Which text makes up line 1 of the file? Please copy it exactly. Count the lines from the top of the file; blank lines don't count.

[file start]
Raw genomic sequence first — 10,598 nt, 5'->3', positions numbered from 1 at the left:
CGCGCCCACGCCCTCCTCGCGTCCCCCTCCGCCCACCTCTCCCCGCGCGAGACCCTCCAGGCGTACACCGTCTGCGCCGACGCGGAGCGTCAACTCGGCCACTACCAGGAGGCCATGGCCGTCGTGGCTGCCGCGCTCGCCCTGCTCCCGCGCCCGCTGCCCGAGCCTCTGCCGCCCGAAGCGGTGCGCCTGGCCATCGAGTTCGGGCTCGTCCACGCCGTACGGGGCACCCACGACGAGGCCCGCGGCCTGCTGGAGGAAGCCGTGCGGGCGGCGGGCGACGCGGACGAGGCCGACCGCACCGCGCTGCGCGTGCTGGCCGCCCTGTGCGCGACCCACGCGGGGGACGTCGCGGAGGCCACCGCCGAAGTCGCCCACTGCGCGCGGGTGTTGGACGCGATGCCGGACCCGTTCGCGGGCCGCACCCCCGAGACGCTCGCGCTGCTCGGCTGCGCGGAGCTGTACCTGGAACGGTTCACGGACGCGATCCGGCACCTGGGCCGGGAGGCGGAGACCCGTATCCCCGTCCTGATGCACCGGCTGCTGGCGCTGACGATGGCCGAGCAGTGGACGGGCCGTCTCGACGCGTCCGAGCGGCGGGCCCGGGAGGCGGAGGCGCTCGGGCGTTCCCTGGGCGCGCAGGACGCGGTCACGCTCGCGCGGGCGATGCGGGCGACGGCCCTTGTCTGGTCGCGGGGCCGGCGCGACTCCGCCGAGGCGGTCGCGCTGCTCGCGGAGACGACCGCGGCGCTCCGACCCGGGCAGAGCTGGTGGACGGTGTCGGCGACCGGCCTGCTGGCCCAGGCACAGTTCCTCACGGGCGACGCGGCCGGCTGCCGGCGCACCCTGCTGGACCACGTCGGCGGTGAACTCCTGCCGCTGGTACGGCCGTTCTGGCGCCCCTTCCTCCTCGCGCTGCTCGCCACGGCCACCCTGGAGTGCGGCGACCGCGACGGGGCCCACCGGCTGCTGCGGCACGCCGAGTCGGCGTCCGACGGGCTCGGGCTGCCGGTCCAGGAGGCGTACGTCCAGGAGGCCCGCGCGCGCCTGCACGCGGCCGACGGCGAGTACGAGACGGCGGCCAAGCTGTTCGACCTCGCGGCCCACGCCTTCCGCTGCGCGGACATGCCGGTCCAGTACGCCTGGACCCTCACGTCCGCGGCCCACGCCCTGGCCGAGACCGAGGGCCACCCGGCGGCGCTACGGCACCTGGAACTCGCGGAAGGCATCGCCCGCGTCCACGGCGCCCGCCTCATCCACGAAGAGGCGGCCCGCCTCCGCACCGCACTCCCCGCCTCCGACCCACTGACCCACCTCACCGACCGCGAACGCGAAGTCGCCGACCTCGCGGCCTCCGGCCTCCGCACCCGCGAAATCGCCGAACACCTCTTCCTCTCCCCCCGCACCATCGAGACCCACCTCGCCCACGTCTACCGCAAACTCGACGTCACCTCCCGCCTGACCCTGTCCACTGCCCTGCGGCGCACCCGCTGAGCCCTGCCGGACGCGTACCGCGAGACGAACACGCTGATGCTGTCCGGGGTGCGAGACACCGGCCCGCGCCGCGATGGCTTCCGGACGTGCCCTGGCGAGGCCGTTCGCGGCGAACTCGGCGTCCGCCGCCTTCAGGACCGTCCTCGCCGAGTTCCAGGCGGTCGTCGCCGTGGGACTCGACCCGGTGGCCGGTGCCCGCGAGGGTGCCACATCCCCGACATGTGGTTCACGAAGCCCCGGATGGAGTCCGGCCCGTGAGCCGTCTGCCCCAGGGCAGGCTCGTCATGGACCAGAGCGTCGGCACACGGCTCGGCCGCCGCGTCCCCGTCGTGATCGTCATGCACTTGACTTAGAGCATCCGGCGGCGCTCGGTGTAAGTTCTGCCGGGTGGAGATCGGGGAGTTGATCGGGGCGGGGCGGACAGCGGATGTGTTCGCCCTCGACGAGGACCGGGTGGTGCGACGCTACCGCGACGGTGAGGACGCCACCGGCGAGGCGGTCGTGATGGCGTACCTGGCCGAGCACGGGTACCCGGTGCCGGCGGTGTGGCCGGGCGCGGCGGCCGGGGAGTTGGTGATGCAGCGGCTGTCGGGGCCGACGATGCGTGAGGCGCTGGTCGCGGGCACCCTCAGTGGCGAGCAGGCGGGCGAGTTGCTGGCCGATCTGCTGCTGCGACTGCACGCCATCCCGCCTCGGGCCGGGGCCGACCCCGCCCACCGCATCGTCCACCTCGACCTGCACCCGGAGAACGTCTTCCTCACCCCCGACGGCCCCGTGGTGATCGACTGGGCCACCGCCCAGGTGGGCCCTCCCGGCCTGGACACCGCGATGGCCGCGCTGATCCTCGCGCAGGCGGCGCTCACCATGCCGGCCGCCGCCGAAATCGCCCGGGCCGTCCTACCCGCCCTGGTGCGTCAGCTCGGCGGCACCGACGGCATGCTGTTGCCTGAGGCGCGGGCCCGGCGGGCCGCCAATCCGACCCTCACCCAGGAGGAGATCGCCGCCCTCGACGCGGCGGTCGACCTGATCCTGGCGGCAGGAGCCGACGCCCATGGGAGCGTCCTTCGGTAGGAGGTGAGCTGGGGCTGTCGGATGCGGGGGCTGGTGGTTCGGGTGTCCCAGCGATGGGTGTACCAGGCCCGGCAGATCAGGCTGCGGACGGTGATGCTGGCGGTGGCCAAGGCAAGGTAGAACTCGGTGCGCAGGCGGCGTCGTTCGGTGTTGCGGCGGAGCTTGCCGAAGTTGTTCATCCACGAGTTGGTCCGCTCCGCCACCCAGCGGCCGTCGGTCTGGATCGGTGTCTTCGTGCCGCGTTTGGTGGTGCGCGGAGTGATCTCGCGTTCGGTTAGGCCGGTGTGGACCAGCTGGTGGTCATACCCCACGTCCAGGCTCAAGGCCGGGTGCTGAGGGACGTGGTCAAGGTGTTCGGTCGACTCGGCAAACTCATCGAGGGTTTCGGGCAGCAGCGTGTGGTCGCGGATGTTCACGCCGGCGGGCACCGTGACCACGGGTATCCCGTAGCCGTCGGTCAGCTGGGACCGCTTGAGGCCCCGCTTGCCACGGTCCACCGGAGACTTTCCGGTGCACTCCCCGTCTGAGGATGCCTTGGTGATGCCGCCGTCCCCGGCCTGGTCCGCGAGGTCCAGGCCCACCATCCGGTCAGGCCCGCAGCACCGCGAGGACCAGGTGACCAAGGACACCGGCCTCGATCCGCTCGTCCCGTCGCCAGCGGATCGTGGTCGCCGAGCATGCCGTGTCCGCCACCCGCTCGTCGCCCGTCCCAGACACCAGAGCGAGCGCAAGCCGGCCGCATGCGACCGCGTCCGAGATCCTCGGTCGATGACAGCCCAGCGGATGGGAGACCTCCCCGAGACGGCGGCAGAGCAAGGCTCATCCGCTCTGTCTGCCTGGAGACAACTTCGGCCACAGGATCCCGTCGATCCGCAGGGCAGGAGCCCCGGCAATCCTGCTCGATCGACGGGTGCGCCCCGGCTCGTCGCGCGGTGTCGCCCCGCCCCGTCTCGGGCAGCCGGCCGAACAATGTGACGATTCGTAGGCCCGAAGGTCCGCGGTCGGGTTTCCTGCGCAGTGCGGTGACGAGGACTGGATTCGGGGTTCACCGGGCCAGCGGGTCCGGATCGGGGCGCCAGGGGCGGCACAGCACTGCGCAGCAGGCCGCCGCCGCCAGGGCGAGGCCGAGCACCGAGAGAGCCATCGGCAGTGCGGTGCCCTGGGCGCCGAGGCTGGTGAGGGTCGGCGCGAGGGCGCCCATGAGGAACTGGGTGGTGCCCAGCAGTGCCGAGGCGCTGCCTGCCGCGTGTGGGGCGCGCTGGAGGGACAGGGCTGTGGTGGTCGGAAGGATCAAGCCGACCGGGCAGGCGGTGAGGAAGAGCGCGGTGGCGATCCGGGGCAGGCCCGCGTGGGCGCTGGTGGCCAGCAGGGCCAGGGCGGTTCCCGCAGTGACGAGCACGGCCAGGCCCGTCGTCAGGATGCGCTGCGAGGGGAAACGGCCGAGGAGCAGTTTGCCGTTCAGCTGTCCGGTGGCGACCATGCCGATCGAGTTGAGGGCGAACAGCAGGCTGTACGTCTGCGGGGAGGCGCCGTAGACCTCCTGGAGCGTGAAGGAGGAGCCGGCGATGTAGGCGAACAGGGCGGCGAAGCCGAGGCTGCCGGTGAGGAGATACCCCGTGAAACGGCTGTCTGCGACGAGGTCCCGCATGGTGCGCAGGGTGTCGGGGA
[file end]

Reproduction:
Raw genomic sequence first — 10,598 nt, 5'->3', positions numbered from 1 at the left: